Everything in Texas is big and El Paso with a population of 850,000 is no exception. This vibrant city along the Rio Grande has an urban sprawl that stretches 200 miles out from the downtown. It’s bordered by New Mexico and the Mexican state of Chihuahua.
Over the last 40 years El Paso has grown in leaps and bounds with businesses locating there. In 1980, the famous Lucchese Boot Company moved from San Antonio and set up its growing business in El Paso.
Salvatore and Joseph Lucchese, shoe makers by trade, arrived in Galveston Texas by boat from Italy in 1883. The brothers traveled to San Antonio where they set up the Lucchese Boot Shop. Soon they were making boots for the U.S. Calvary School at Fort Sam Houston. The cost back then – $4 a pair.
Sal and Joe were joined by their brothers Michael and Antonio making four artisan boot-makers in the shop. Soon the brothers were hand stitching boots not just for the Calvary but for cowboys, ranch hands, rodeo bronc riders, and cattle herders.
When the company started the basic leather was cowhide which is still used, along with alligator, lizard, anaconda, ostrich, python and even shark skins.
Today, for every pair of boots they make Lucchese artisans, some of whom have worked for the company for 40 years, still do everything by hand, cutting, designing, hammering, and stitching.
In 1980 after almost a hundred years in San Antonio the business moved to El Paso. Little did the Lucchese brothers know that their humble beginnings would mushroom into a world class boot making business. Or that Lucchese boots would be worn by Presidents of the United States; Lyndon B. Johnson, George H.W. Bush and George W. Bush. And also, by entertainers such as John Wayne, Willie Nelson, Roy Rogers and Dolly Parton.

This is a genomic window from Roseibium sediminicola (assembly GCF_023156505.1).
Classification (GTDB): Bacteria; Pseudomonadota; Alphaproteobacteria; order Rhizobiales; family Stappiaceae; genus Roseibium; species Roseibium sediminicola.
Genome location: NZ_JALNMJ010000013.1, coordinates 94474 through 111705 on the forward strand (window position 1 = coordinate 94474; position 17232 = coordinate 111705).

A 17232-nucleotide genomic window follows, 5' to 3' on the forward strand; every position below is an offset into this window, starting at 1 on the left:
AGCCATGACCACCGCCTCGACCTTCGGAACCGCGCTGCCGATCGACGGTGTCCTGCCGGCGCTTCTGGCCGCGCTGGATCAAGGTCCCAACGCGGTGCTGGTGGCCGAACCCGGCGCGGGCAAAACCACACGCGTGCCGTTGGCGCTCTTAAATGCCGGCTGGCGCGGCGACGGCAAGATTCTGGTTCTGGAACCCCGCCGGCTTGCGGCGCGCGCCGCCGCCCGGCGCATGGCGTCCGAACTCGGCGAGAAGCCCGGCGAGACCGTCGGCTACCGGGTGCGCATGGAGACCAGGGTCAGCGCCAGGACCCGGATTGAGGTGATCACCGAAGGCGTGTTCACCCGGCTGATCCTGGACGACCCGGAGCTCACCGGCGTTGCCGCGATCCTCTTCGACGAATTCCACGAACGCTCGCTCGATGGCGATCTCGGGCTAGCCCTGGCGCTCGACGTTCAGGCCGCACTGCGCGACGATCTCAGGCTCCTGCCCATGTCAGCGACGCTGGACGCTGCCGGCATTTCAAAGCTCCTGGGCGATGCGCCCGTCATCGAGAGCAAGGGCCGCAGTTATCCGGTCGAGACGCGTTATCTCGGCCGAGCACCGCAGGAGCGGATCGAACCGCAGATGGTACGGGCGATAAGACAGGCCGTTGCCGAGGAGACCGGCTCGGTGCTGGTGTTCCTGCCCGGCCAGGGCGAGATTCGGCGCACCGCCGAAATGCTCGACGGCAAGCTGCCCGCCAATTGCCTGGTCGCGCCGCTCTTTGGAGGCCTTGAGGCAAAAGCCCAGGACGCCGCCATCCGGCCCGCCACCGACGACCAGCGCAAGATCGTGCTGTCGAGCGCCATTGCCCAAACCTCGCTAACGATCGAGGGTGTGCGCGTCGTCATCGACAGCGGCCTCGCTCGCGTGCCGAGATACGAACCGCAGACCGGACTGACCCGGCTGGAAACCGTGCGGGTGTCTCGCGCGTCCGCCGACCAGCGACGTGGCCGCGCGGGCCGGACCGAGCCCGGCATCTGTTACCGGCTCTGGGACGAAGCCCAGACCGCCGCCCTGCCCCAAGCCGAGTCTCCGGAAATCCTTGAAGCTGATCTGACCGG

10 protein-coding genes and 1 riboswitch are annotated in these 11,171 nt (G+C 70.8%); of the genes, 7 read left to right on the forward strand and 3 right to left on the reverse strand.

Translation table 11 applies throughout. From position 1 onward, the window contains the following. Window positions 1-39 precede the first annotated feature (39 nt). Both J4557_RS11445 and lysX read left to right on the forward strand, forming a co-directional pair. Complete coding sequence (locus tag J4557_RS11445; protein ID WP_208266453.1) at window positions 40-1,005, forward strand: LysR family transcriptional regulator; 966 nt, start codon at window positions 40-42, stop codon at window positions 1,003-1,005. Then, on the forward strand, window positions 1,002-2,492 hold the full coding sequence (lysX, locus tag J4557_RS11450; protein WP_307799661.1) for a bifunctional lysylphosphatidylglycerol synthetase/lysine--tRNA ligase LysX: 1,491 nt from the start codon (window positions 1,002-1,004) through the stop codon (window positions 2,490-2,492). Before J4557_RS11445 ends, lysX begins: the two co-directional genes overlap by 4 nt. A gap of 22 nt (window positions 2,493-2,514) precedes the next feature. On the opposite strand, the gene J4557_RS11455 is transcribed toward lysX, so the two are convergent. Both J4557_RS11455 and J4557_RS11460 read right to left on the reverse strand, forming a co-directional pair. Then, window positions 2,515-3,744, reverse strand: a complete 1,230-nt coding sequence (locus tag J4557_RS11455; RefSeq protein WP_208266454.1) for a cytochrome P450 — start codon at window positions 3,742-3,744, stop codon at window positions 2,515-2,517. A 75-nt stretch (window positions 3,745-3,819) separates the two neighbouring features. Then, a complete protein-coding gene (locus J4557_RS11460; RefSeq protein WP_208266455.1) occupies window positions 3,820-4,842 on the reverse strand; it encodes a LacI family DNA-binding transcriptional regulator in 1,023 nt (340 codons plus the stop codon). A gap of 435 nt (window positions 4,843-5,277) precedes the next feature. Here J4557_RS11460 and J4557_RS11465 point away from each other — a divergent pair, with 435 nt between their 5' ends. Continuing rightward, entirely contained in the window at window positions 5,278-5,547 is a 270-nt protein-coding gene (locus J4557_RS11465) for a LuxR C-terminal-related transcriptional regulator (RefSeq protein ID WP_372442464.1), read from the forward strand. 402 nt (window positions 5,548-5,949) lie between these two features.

Who Wears Lucchese?
You don’t have to be famous to own a pair of Lucchese boots. If you have the time (three months or longer) and the money meet with a staff member, be fitted and measured, and choose the type of skin and the design you want for your boots. Keep in mind, they no longer cost $4 a pair. Or, go to their store and let the knowledgeable staff fit you for a pair off the shelves.
El Paso, like everything else in Texas, is big. You can drive for 200 miles and still be within the city limits. The public transportation system, Sun Metro, covers a wide area but a car is necessary for getting around outside the downtown.
Along with the Lucchese boot factory, here are a few other reasons to visit El Paso.
If you’re the outdoors type head to Franklin Mountains State Park. With 27,000 acres there’s tent camping, rock climbing, mountain biking and hiking on 100 miles of trails.
Lions and Tigers and Bears
Kids (and adults) will get a kick out of the antics of the meercats at the El Paso Zoo. It’s not just about animals although there are lots of them. There’s a train to ride around the zoo, treehouses to climb, water spouts to splash in and giraffes to feed. Learn about the zoo’s animals and birds at the Wildlife Amphitheater.
El Paso History
Delve into El Paso’s five centuries of history while following the Mission Trail stretching nine miles between San Elizario Presidio Chapel, Socorro Mission and Ysleta Mission. Get a map at the Mission Valley Visitors Center.
In downtown be sure to take in the Las Plazas District, made up of five plazas, this is the core of the city’s arts scene. Take your pick of things to see and do, the El Paso Museum of Art, El Paso Museum of History outdoor art sculptures and murals, live entertainment and the Plaza Theater Performing Arts Center.
Thanks to Visit El Paso for hosting my travels. All opinions are 100% mine and unbiased. Photos in this post by Visit El Paso.
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This article was written by Frances J. Folsom.
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